Friday, 29 November 2013

The Legend of Zelda: A Link Between Worlds

Despite the release of The Wind Waker HD fresh in our minds, many of us gamers have been eagerly awaiting the release of a new title in the Legend of Zelda series, as opposed to a HD re-release. Well, your prayers have been answered in the form of The Legend of Zelda: A Link Between Worlds for the Nintendo 3DS. 

The most notable aspect of the build up to this game was its placement in the chronology of the series. Though you play as a different Link, A Link Between Worlds is a sequel to The Legend of Zelda: A Link to the Past, the classic SNES title that many consider being the best of the series. With that in mind, this was always going to be an uphill struggle for Nintendo, as creating a sequel to a masterpiece ain't so easy. Does it live up to the brilliance of A Link to the Past? No, but that's OK as it's a terrific experience in its own right.

Whereas most Zelda games focus on Ganon as the bad guy, A Link Between Worlds' big bad is Yuga, a wizard that has the ability to turn people into paintings. Yeah, I know, not the most terrifying power imaginable, but it's effective, and while Yuga is kind of forgettable, he makes a nice change from Ganon. That said, Ganon does appear in this game, and his appearance is more in line with some of the retro Zelda titles. And, like any other respectable Zelda game, it begins with Link waking up from a dream in bed. Perfect.

One thing that needs to be said about A Link Between Worlds is its eagerness to get right to the action. Since the days of The Ocarina of Time, Zelda titles seem to take forever to get going, and insist of lengthy cut-scenes to set everything up. This was frustratingly rampant in Skyward Sword, but thankfully A Link Between Worlds is different, and more like the early games in the series.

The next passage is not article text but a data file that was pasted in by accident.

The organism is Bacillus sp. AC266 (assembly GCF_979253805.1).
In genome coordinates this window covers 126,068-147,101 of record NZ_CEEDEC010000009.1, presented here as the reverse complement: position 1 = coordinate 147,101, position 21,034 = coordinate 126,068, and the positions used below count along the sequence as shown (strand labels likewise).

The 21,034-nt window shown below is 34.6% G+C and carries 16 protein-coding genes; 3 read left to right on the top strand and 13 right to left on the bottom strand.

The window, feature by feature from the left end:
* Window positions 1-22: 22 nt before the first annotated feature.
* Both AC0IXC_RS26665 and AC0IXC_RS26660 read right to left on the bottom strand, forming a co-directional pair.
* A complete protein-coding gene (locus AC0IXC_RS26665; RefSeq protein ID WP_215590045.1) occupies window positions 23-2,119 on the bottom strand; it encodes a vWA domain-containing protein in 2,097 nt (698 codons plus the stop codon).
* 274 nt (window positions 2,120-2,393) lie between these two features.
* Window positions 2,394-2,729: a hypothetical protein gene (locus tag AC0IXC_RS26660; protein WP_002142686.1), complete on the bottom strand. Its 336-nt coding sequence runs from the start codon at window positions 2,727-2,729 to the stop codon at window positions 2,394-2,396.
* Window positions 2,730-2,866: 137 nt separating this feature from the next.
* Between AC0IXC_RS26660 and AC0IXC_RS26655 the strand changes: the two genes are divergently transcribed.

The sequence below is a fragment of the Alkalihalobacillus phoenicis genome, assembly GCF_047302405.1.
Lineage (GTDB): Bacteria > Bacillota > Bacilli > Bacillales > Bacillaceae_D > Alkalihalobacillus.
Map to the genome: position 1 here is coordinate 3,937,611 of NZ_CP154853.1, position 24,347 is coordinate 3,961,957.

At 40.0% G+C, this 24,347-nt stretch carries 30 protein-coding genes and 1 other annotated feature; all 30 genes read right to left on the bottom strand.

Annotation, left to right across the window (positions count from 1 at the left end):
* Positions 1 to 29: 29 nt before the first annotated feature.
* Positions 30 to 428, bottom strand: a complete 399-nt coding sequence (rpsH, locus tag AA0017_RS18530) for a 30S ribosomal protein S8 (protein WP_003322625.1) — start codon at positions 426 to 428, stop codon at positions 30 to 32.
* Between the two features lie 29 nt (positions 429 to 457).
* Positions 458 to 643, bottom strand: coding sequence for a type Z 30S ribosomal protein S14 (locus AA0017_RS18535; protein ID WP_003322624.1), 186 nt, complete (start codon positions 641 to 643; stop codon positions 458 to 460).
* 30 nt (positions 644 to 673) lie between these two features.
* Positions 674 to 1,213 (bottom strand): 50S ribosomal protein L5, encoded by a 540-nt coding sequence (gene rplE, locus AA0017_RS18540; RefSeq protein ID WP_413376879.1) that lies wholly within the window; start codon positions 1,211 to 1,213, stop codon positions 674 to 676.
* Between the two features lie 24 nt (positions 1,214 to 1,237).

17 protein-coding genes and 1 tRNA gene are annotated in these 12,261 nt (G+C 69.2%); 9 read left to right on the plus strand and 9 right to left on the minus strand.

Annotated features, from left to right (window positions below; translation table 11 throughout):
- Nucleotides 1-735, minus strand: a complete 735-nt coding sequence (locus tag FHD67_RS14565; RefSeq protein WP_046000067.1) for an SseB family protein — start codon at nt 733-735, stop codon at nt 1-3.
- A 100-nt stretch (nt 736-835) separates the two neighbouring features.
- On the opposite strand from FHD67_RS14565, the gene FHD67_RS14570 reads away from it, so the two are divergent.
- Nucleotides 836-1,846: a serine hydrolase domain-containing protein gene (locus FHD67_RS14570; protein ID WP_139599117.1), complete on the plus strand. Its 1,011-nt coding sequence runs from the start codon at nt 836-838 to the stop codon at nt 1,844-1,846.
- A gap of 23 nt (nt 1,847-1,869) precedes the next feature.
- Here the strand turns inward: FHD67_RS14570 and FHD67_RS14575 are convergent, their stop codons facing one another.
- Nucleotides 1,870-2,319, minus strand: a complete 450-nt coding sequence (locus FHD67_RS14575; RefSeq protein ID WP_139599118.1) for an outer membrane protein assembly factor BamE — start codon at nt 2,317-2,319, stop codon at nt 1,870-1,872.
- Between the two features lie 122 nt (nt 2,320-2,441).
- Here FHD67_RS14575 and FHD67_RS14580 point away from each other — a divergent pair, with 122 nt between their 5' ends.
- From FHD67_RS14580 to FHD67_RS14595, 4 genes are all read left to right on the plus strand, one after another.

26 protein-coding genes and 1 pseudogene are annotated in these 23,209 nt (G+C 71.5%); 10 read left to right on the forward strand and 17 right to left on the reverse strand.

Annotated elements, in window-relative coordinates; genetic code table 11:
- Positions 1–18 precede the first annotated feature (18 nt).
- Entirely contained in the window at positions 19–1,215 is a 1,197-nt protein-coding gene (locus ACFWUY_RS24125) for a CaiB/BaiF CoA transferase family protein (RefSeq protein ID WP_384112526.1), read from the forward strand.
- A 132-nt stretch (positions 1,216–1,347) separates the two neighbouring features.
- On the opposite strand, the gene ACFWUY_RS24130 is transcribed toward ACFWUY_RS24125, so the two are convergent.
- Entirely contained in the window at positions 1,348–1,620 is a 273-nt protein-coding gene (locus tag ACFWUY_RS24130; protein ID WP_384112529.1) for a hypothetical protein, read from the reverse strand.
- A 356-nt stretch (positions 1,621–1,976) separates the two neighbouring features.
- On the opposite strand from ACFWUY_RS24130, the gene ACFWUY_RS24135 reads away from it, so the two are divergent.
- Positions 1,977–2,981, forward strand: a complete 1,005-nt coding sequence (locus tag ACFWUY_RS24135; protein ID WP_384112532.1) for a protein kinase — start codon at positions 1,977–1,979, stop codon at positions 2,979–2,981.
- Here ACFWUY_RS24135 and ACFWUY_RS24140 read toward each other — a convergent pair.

It kicks off quickly, and once into the action the player will find it to be a typical Zelda fare, but with a few tweaks. Firstly, the stereoscopic 3D is extremely well done, and while it could have been used simply as a gimmick, it's use is impressive throughout. This is apparent during some inventive puzzles and during one particular dungeon, an area that utilizes the almost untapped creative potential of the 3DS.

While key items and gear are still unlocked during your dungeon quests, you now have the ability to “rent” items, including the Bow and Bomb Bag, assuming you have the Rupee's that is. Additionally, another big change is that most weapons are linked to your energy bar. So, while in previous Zelda games you would often find yourself breaking a pot, running off-screen, then breaking it again to find, say, more bombs, all you need to do is wait for your energy bar to recharge. It keeps the action fast, frantic and fun. Combat is as slick as ever too, while boss battles are some of the best in the series yet.

However, A Link Between Worlds does tend to focus more on exploration rather than action, and this change in pace- being more like A Link to the Past- is extremely welcomed. It also helps that graphically it's perfect and a joy to see. From Links comfy house to the darkest dungeons, A Link Between Worlds can't be faulted in the visual department. The 3D here in no gimmick, and achieves at improving the game on many levels, rather than make it an annoyance like so many 3DS titles.

Overall The Legend of Zelda: A Link Between Worlds may not achieve the astounding heights of A Link to the Past, but it may be the best Zelda hand-held title yet, hugely enjoyable and a fun adventure for the entire family.

The Legend of Zelda: A Link Between Worlds spin attacks a near perfect 9/10

Denis Murphy

The Legend of Zelda: A Link Between Worlds at CeX

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